However, as many analysts in the space rightfully noted, while financial investment is important in the chip business, human talent is even more important. In this regard, there are forces working in China's favor.

If Liang decides to recreate the Nightingale program at SMIC (or Chiang at HSMC), there is little cultural or regulatory hurdle that will stand in his way. Foxconn’s factories and many others in Shenzhen have been running literal around-the-clock shifts for years.

It’s possible that China’s aggressive acquisition of engineering talent from Taiwan may hit a snag, as Taiwan’s public opinion on China turns increasingly negative. (The percentage of people in Taiwan who now self-identify as "Taiwanese" instead of “Chinese” is at 70%, an all-time high.) But the anti-immigration policy and rhetoric in America may more than fill the gap.

There’s never been more Chinese engineering talent, working in American tech companies and researching in American universities -- and also more open hostility towards them (see Trump’s ban on H1B visas and Tom Cotton’s SECURE CAMPUS Act). The semiconductor industry has always had a tight connection with patriotism. A patriotic call-to-action jumpstarted the founding of TSMC, where Taiwanese technical talent like Chiang, Liang, and others, who were working at AMD or Texas Instrument or doing research at Berkeley or Cornell, answered the call. Samsung did the same thing, calling on overseas ethnic Korean talent to help build its foundry.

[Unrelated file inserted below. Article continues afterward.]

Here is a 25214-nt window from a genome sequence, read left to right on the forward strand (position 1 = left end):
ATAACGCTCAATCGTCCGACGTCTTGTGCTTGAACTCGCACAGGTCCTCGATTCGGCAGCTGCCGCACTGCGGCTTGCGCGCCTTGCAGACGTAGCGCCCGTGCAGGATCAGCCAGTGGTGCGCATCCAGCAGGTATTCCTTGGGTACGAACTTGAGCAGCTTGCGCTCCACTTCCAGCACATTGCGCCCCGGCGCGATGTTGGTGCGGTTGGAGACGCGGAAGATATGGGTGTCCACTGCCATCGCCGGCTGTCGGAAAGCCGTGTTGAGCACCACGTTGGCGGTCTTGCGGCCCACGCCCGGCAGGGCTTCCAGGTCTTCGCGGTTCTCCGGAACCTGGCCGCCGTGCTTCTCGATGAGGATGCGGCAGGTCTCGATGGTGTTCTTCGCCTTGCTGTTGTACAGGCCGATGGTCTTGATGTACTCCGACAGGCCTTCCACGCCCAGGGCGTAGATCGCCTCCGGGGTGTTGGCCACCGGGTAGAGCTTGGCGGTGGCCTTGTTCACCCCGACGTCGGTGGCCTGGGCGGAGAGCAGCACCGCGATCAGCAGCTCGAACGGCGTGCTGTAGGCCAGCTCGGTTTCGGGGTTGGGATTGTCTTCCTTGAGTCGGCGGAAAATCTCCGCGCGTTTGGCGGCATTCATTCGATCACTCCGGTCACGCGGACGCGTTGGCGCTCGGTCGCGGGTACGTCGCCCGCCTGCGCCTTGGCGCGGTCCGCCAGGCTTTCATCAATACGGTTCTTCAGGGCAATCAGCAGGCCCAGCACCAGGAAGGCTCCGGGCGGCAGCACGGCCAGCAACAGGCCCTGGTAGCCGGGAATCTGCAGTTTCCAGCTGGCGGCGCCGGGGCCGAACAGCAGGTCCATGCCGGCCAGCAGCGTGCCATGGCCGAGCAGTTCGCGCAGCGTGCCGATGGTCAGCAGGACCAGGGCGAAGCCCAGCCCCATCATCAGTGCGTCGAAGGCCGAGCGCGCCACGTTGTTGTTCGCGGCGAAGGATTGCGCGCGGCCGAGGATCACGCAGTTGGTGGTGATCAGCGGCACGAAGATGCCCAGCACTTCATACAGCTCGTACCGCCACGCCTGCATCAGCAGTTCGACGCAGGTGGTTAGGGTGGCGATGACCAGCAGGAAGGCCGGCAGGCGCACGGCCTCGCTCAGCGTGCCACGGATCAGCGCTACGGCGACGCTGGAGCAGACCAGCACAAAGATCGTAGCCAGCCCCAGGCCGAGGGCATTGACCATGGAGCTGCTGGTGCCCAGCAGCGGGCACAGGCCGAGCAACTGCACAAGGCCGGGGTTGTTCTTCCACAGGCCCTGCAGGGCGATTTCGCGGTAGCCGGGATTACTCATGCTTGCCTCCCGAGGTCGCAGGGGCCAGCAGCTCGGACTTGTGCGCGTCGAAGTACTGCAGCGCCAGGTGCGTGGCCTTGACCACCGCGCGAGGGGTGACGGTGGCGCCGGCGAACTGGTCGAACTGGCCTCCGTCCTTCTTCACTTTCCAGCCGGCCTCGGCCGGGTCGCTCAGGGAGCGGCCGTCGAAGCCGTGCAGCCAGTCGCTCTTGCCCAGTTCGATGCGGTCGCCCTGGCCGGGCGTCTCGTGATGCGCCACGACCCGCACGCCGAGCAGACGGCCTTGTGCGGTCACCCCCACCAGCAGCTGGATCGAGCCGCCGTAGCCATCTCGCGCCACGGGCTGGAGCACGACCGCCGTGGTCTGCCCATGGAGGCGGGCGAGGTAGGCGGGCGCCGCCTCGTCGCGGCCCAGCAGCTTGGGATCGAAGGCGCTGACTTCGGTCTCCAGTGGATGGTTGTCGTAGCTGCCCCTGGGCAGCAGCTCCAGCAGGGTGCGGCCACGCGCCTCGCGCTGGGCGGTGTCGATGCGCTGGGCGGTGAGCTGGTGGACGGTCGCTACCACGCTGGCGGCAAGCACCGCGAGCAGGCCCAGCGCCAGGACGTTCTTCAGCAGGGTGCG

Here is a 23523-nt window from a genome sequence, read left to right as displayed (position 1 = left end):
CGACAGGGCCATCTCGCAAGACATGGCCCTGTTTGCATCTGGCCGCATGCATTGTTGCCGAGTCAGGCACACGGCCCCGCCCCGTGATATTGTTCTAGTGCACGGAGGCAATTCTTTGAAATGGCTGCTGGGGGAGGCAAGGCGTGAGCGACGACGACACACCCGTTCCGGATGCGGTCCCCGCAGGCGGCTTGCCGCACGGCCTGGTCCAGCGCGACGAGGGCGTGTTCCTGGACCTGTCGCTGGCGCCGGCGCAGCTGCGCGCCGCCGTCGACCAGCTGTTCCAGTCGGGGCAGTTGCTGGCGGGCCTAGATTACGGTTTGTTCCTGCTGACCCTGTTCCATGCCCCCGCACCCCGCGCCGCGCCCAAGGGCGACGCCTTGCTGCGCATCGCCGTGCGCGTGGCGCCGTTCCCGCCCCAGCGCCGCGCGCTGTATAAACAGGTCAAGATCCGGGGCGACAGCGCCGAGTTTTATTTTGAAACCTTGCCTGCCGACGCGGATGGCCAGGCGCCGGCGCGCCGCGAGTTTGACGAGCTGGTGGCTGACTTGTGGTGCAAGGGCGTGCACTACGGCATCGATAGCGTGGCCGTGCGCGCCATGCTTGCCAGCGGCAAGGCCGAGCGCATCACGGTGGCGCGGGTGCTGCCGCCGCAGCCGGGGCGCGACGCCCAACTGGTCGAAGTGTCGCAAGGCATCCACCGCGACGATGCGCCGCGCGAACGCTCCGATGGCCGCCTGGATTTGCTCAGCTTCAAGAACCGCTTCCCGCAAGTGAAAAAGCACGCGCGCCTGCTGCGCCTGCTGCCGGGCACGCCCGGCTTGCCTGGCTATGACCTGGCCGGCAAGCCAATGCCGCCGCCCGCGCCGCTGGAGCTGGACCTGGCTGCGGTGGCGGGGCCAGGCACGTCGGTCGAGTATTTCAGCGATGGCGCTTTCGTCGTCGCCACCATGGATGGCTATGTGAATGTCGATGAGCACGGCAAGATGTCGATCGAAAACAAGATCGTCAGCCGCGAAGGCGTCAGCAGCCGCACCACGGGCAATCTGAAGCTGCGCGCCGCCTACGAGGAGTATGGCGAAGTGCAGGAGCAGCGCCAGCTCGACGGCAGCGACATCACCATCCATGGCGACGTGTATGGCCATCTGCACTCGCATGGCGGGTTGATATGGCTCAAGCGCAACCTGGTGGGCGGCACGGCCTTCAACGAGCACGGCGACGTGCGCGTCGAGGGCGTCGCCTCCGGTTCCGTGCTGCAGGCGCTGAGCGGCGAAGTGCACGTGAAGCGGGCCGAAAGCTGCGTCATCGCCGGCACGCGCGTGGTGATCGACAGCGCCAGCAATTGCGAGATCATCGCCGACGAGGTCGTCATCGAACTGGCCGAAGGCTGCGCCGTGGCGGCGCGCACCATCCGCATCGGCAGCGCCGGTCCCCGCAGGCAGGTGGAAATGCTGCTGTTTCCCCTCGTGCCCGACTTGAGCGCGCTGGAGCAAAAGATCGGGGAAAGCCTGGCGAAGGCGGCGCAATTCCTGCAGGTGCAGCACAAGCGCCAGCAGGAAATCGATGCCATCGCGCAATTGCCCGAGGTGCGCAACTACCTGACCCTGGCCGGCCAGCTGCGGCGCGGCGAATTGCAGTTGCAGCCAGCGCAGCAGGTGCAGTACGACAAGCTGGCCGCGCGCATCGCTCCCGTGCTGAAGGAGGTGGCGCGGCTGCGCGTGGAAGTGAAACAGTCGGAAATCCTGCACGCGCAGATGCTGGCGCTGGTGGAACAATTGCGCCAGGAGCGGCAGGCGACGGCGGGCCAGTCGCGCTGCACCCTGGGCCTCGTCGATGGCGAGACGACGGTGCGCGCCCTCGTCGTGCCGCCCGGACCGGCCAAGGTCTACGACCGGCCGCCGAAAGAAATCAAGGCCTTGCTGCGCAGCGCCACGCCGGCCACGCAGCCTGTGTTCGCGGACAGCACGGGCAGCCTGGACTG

With a now rich China fully committed to financing its own semiconductor industry for the long haul, I can see SMIC and HSMC making a similar call to action to recruit their own “Nightingales” from overseas, even though that human movement may not occur until the coronavirus is under control.